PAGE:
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Hey look Phil wrote a storee.

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The house it is a house. The house it is a plain. The house it is an acrobat and swings from place to place.

Did she mean “plane” or “plain”? The house, in fact, was once an astronaut and flew from Earth to space. That might have been an indulgence.

The melody changed, too. Sometimes she made it sound like a nursery rhyme; sometimes a hymn. There were occasions when she sang it so fast that melody was lost to velocity. Once she sang it during the act and broke into laughter when her voice cracked from the thrusting.

She was correct only once during the song. The house it is a house. The house it is a red house and it neither swings nor flies. A film of snow — yes, a film of snow — crackles under the sunlight on the roof. “A film of snow crackles on the roof in spring” is how she put it in a whisper in between verses. Sunshine and snow in the season of growth. She thought herself eloquent. Perhaps she was; he won’t be the judge.

The house it is a house of menstrual red, surrounded by a bush of wiry trees of unknown genus. A single oak tree surges motionlessly from the earth on the side of the house, close enough to the backdoor for phallic connotations. She loved that. Or still does, if sex is practiced where you go when you ain’t here.

It is a house of Northern charm, if you’re into that, which he isn’t, because charm is a cheap substitute for qualities that matter, like fidelity, which he has, although nobody is here to appreciate this in him, not right now, because there is nobody here except the one man who knows the song she used to sing, and she was the only one who knew this place when it was happy, and that was clearly a while ago, since the bikes leaning against the filthy red wall over there are rusted and the grass is so blanched as to look cancerous, and cancer is no friend of his, so he shouldn’t even be here. But without at least seeing her childhood home, he will never move on.

That little window up there must be where she watched from when she had another attack and couldn’t go out to see her brothers performing stupid stunts on their bicycles. When she was grounded for kissing the neighbourhood boys gratuitously. Or when she lifted her skirt for money.
— Let us see it.
— Three bucks.
— Take it. Show us. All the way up. More. Nice.

That shed over there is where she smoked pot with her friends. Lying on top of him, bare breasts rolling along his back while her lips pressed against his neck, she told him stories. Pot was the only thing she wanted to do when she was sixteen. Then she outgrew it. She never tried acid and never got drunk, until the night she met him. And that was a nice accident. She had a thing for immortality, an obsession. She turned out the lights each night and jumped on him, singing and undressing and laughing and not dying. When she came she rolled her eyes. Then she thanked him for making her feel immortal.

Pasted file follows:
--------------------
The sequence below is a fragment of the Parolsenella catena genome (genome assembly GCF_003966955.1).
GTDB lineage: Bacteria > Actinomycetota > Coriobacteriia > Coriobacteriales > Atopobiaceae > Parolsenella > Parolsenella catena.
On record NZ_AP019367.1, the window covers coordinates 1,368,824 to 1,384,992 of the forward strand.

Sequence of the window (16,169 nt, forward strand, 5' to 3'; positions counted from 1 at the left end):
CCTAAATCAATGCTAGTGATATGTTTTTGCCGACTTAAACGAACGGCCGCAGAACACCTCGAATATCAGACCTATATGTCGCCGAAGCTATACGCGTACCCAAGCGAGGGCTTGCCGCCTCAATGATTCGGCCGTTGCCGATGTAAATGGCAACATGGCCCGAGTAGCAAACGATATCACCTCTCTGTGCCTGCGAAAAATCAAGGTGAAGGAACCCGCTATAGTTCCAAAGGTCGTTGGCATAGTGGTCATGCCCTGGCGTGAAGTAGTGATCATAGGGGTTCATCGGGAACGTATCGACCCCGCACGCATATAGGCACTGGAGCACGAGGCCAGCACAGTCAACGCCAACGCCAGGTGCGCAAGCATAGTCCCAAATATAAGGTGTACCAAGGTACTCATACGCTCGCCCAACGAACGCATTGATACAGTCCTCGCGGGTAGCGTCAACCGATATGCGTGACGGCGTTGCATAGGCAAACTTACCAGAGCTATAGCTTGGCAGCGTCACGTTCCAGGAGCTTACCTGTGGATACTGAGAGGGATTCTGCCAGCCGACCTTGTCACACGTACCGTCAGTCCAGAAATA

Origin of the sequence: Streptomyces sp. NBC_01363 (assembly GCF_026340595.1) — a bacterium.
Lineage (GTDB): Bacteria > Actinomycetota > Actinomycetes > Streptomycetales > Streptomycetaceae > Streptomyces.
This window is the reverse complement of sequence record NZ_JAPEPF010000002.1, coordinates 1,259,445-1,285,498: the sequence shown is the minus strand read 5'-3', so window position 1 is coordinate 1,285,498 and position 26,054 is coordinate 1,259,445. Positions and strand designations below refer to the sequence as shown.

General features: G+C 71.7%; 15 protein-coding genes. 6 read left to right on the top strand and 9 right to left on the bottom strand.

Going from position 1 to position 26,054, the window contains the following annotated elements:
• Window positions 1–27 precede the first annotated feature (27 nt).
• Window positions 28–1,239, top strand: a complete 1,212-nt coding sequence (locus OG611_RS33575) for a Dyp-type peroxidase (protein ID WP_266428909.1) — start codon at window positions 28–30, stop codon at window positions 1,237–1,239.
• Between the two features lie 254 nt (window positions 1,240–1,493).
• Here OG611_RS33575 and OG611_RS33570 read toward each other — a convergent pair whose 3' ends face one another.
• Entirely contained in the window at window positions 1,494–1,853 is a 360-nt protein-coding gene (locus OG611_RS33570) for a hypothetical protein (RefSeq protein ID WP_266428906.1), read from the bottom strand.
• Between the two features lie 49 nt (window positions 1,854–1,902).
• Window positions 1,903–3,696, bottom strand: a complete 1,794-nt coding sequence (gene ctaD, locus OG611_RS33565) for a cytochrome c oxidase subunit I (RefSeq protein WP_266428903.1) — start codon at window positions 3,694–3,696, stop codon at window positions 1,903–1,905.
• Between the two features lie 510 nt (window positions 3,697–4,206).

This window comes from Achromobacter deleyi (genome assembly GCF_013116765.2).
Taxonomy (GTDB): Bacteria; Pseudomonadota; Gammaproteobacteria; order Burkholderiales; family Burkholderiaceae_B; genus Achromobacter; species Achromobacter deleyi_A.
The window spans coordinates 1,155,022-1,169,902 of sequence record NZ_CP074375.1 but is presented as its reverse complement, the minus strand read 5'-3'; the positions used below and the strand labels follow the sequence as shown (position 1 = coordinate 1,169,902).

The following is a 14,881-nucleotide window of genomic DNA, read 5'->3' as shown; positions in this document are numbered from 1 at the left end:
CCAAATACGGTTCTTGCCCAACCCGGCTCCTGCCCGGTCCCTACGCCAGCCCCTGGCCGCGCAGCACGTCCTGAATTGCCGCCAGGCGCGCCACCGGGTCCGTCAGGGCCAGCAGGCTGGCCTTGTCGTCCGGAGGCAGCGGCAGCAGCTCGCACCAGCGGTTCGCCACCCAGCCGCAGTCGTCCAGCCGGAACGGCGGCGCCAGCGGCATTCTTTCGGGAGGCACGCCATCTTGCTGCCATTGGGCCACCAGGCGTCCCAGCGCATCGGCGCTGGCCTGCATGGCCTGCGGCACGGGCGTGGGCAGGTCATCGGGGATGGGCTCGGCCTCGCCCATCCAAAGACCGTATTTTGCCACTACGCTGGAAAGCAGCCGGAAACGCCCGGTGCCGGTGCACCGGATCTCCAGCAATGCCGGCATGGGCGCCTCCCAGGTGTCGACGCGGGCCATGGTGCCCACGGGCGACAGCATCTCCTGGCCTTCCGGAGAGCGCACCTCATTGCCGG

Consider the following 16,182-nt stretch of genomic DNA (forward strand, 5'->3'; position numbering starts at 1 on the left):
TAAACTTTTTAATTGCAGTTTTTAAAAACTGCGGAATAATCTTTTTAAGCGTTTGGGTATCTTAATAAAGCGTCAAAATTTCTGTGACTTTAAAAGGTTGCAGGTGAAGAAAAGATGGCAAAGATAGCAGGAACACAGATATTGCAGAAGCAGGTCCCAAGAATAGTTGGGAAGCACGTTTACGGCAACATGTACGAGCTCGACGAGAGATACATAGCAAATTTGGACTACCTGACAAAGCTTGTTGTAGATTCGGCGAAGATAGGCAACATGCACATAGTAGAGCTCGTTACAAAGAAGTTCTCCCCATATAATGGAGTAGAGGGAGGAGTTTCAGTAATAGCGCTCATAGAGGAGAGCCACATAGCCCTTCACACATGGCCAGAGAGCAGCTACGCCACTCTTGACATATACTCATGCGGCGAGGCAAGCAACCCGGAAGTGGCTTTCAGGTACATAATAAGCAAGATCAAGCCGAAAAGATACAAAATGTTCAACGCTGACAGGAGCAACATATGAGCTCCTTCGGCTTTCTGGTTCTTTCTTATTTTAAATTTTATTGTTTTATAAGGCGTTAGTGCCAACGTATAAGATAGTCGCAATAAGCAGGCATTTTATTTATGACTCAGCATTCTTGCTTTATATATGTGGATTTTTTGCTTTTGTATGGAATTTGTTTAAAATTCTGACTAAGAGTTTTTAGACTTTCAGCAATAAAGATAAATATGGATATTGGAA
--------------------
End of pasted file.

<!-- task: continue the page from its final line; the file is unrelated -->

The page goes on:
Their house was a house, and far smaller than this. No trees, either. A flower garden, but that lasted mere weeks before she got bored with it. The garden is so overgrown now with pesky, meddling weeds, it could conceal a corpse. He wanted to bury her there but it is too late. This country house is the only trace of her immortality left. That red on the walls is not her blood, and the film of snow crackling in the sunlight is not her innocence. Nothing is that beautiful and nothing symbolises anything. She is immortal because nobody remembers her. There is nobody to notice that she is dead so she never died.

He counts as nobody. He walks towards the shed where she filled her lungs with dope and her head with stupid teenage fantasies. Perhaps if he listens with enough pathetic longing he will hear echoes of the conversations she and her friends had.
— I want to get out of this fucking town. I’ll become a hooker if I have to. Just get out of this turd of a town.
— It’s not so bad here.
— You could become a porn star.
— Yeah, you have nice tits. Tell her.
— Because of my tits.
— Yeah.
— Maybe I will.

But instead of a porn star she became living dust just like everyone else he knows, then lifeless dust, then postdust, then metadust. An idea of someone who might have existed, though nobody will ever know for sure. He doesn’t remember anymore. Did she like Chinese food? Was she blonde? What was her story? Was she female and did she love him? Is she beyond death or within death? Was this her house? Was this house a house as it is now a house? Will she come back? Can her dust be gathered again? Was she ever dust to begin with? Is time sliding backwards as it seems to be?

She will be born again. He will wake up next to her warm body.
— Good morning.
— Let me sleep.

And though she will be sleeping for a long time, missing breakfast, even lunch, a very good lunch too, she will be there in bed if he needs her.

Maybe she will never wake up, but as long as her body stays warm, he will not howl at the moon.